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Full-Text Articles in Law
Between Rogues And Liberals: Towards Value Pluralism As A Theory Of Freedom Of Religion In International Law, Peter G. Danchin
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Rule-Skepticism, "Strategery," And The Limits Of International Law, David Gray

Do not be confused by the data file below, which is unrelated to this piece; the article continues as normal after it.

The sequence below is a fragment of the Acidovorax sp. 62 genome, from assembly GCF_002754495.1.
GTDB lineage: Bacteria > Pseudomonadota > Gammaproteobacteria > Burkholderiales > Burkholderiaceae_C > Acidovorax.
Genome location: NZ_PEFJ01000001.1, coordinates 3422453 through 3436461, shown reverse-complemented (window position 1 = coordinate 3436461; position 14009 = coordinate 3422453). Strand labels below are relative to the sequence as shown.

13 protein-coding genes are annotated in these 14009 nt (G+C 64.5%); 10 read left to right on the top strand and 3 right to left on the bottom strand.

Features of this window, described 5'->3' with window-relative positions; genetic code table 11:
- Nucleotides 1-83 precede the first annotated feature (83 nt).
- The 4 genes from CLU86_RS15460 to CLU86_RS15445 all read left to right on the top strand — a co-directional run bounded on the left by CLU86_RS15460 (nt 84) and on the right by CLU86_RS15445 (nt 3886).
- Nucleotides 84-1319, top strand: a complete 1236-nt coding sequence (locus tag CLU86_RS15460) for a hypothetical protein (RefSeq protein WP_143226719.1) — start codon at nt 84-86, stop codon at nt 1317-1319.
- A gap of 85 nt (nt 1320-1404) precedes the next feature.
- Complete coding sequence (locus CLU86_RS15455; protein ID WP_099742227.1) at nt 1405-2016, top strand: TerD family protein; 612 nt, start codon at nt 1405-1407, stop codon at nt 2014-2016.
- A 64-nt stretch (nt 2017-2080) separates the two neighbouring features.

This is a review essay of Eric Posner and Jack Goldsmith's fascinating book, The Limits of International Law. In the essay I provide an exegesis of the core argument of the book, which is that the conduct of states in fields occupied by international law is more powerfully described by game theory than by law talk. In particular, the authors argue that state conduct traditionally described in terms of obedience and violation is actually determined by self-interest modified by the strategic conditions of identifiable games; principally coincidence games, coordination games, coercion games, and iterated prisoner dilemmas. In the essay ...